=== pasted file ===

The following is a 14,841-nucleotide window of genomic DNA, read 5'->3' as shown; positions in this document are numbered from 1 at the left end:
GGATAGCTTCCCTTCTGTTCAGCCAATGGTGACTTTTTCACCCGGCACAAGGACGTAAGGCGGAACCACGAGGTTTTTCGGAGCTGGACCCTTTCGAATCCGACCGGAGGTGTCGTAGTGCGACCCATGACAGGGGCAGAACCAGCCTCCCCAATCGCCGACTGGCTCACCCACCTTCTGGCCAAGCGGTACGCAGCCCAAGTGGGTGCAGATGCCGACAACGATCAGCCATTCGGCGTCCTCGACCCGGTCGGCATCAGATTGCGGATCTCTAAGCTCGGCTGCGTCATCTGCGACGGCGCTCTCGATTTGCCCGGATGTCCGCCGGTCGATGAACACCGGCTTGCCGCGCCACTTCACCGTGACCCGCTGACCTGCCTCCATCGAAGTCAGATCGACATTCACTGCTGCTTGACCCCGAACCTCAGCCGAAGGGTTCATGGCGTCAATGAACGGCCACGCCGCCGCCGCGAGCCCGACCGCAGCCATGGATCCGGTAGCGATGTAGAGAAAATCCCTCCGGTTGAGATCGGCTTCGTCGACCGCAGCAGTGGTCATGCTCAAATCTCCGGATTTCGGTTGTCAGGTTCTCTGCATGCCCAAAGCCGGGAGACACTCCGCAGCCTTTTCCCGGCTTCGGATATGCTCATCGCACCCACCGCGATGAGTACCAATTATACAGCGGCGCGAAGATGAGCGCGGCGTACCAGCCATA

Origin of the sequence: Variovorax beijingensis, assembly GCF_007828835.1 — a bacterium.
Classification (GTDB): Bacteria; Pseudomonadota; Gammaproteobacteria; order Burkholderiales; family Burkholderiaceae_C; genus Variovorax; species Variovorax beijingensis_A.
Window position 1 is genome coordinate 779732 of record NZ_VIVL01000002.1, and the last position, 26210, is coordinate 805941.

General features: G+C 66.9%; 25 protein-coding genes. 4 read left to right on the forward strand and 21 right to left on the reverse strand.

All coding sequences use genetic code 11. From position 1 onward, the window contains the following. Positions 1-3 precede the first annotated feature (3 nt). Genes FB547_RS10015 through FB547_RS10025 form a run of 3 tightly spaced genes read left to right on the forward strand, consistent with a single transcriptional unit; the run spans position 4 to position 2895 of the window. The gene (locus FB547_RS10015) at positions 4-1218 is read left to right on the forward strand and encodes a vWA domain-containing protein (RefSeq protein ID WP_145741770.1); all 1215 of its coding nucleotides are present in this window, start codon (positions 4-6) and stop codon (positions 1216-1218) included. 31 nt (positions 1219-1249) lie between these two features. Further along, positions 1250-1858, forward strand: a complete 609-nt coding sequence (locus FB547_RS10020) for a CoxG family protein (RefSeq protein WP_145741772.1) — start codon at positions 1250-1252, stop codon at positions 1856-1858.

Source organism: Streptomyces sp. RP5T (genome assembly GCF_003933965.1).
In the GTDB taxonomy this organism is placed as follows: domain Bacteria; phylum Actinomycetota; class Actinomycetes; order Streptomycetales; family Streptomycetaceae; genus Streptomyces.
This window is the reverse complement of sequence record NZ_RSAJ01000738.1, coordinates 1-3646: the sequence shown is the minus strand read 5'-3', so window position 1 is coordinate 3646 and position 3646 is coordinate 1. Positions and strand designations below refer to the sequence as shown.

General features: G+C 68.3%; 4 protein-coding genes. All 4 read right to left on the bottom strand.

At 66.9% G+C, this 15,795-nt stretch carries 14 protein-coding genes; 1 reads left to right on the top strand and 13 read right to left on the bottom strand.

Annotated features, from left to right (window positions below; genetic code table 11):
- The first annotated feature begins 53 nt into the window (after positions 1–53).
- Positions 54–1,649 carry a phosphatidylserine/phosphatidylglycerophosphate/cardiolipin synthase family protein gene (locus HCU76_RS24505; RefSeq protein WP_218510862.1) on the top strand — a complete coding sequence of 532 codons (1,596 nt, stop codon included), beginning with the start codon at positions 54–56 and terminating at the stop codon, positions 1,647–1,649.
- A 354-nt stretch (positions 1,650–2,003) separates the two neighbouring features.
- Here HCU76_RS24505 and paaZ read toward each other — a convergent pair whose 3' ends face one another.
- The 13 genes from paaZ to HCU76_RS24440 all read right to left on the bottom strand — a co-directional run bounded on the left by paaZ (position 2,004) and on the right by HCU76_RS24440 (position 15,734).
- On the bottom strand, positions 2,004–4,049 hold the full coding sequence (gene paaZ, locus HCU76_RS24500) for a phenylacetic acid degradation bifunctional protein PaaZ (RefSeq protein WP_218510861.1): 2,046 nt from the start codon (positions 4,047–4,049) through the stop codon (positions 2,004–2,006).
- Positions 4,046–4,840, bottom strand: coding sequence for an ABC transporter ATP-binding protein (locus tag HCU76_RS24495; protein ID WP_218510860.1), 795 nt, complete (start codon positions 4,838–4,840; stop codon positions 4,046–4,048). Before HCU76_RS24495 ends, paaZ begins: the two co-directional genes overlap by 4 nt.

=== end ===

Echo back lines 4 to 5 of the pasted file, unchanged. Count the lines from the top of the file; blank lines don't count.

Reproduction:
Classification (GTDB): Bacteria; Pseudomonadota; Gammaproteobacteria; order Burkholderiales; family Burkholderiaceae_C; genus Variovorax; species Variovorax beijingensis_A.
Window position 1 is genome coordinate 779732 of record NZ_VIVL01000002.1, and the last position, 26210, is coordinate 805941.